confirming the diagnosis and determining the depth of
the trochlear groove compared to the antero-posterior
position. The prognosis of patellar luxations in cats has
been reported to be good (1,19). Similar to our findings
Houlton and Meynink (15) have reported that treatment
of patellar luxation in cats is either conservative or
operative. Considering the fact that the desired positive
result from the conservatively treated 2 cases has not
been achieved, we do not agree with the researchers
claiming conservative treatment could be a preferable
method. Operatively, different techniques described
earlier have been used (2,5,8-11). Koch and Montavon
(19) have recommended sulcoplasty and tibial tuberosity
transposition or the combination of these methods. In
this study, while capsuloraphy was carried out in only one
case (case no. 1), sulcoplasty together with capsuloraphy
was applied to the remaining 5 cases. Successful surgical
results were achieved in all cases due to less traumatizing
techniques without an osteotomy.
It was concluded that skyline-imaging technique along
with clinical examination must be used for the diagnosis
and of patellar luxation and combining the sulcoplasty and
capsuloraphy techniques can increase the success rate of
surgical treatment.
1. AnteplioÛlu, H., Samsar, E., AkÃn, F.: Veteriner …zel Þirurji.
Ankara †niversitesi, Veteriner FakŸltesi YayÃnlarÃ. Ders KitabÃ.
1986; 406: 708-711.
2. Aslanbey, D.: Veteriner Ortopedi ve Travmatoloji. Medisan
YayÃnevi. Ankara. 1996; 195-207.
3. YŸcel, R.: Veteriner …zel Cerrahi. Ãœkinci basÃm. Pethask YayÃnlarÃ.
Ãœstanbul. 1998; 350-351.
4. Davis, M., Gill, I.: Congenital patellar luxation in the cat. Vet. Rec.,
1997; 121: 474-475.
5. Denny, H.R., Butterworth, S.: A guide to canine and feline
orthopaedic surgery. Fourth Edition. Blackwell Science. 2000;
6. Flecknell, P.A.: Luxation of the patella in cats. Vet. Rec., 1977;
100: 536.
7. Flecknell, P.A., Gruffydd-Jones, T.J.: Congenital luxation of the
patellae in the cat. Feline Prac., 1979; 9: 18-20.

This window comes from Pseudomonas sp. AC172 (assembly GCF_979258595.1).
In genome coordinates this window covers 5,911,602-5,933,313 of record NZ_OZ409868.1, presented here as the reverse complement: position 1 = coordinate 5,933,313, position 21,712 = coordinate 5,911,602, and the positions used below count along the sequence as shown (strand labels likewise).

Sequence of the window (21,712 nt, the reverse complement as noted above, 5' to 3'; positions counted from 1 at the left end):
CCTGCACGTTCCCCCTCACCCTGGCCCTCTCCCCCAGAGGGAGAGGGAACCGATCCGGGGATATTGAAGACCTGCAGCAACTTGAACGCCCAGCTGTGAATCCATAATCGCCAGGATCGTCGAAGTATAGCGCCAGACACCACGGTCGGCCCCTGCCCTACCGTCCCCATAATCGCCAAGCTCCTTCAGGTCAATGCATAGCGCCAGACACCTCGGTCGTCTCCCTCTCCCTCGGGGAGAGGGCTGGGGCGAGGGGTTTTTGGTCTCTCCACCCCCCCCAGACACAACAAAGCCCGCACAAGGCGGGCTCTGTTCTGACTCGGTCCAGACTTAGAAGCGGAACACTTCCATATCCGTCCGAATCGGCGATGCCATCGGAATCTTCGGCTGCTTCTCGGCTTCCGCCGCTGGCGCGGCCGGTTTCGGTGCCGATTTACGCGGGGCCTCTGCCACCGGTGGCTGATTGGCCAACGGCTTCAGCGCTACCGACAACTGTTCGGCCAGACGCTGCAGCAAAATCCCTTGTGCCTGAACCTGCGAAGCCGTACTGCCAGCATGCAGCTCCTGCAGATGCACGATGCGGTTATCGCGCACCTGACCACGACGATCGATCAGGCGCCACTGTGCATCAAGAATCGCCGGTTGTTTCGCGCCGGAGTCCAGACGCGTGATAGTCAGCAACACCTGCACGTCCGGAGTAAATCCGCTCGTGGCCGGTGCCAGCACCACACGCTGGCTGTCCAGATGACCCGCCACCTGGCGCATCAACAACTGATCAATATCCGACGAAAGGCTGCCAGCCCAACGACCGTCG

8. Wasseur, P.B.: Stifle Joint In: Textbook of small animal surgery.
Second Edition. W.B. Saunders Company. 1994; 1885-1862.
9. Dueland, R.T.: Orthopedic disorders of the stifle. In: Saunders
Manuel of Small Animal Practice. W.B. Saunders Company.
Philadelphia. 1994; 1031-1034.
10. Piermatei, D.I., Flo, G.L.: Handbook of Small Animal Orthopedics
and Fracture Repair. W.B. Saunders Company. Philadelphia.
1997; 516-581.
11. Slocum, B, Slocum, T.D.: Knee. In: Current Techniques in Small
Animal Surgery. W.W. A Waverly Company. 1998; 1222-1244.
12. …zer, K., BakÃr, B., Þadalak, D.: Hip dysplasia in two cats. J.
Turkish Vet. Surg. Assoc., 1997; 3: 53-55.
13. Fossum, T.W., Hedlund, C.S., Hulse, D.A., Johnson, A.L., Seim,
H.B., Willard, M.D., Carroll, G.L.: Small Animal Surgery. Mosby-
Year Book Inc. St Louis. 1997; 976-986.
14. Prior, J.E.: Luxating patellae in Devon Rex cats. Vet. Rec., 1985;
117: 154-155.
15. Houlton, J.E.F., Meynink, S.E.: Medial patellar luxation in the cat.
J. Small Anim. Prac., 1989; 30: 349-352.
16. Smith, G.K., Langenbach, A., Green, P.A., Rhodes, W.H., Gregor,
T.P., Giger, U.: Evaluation of the association between medial
patellar luxation and hip dysplasia in cats. J. Am. Vet. Med. Assoc.,
1999; 215: 40-45.
17. Bennett, D.: Feline Medicine and Therapeutics. Eds, E.A.
Chandler, C.J. Gaskell, and A.D.R. Hilbery. Blackwell Scientific
Publications. Oxford. 1985; 102.
18. Kealy, K.J.: Diagnostic radiology of the dog and cat. Second
Edition. Philadelphia. 1987; 306-351.
19. Koch, D.A., Montavon, P.M.: Klinische Erfahrungen bei der
Therapie der Patellarluxation des Kleintieres mittels Sulkoplastik
und seitlicher und kranialer verschiebung der Tuberositas tibiae.
Schweiz. Arch. Tierheil., 1997; 136: 259-264.
post #5 of 6
Thread Starter 
Thank you for the info. The reason the vet said he wanted to wait was cause of his growth plates. He didnt want to disrupt them or we could have a adult cat with very short back legs.

My concern is that hes only had 2 cases that needed surgery in cats more in dogs.

We want to give him a chance and if it mean surgery we will find away to do it. But I dont want him to be in pain either.

Yesterday he had a really rough day and wouldnt walk much did a lot of dragging his hind legs.

I dont know if i should let him run around and all that or if the excersice is good. The only option though woul dbe getting him a cage and I dont know what that would do for him.

At least now we know why he dont liked to be picked up and cries when we do. When the kids get home ill have to stress to them not to pick him up or let him fall.

I feel bad knowing he hurts and we have 3 kids that are used to picking up and playing with the animals. Its gonna be hard on everyone but if surgery will help then thats what we will do.

We called another vet in town for a 2nd opinion and we can see her friday.
post #6 of 6
Thread Starter 
Anyone have any ideas of what could make him feel better. He is hardly walking today and i hate seeing him like this its breaking my heart.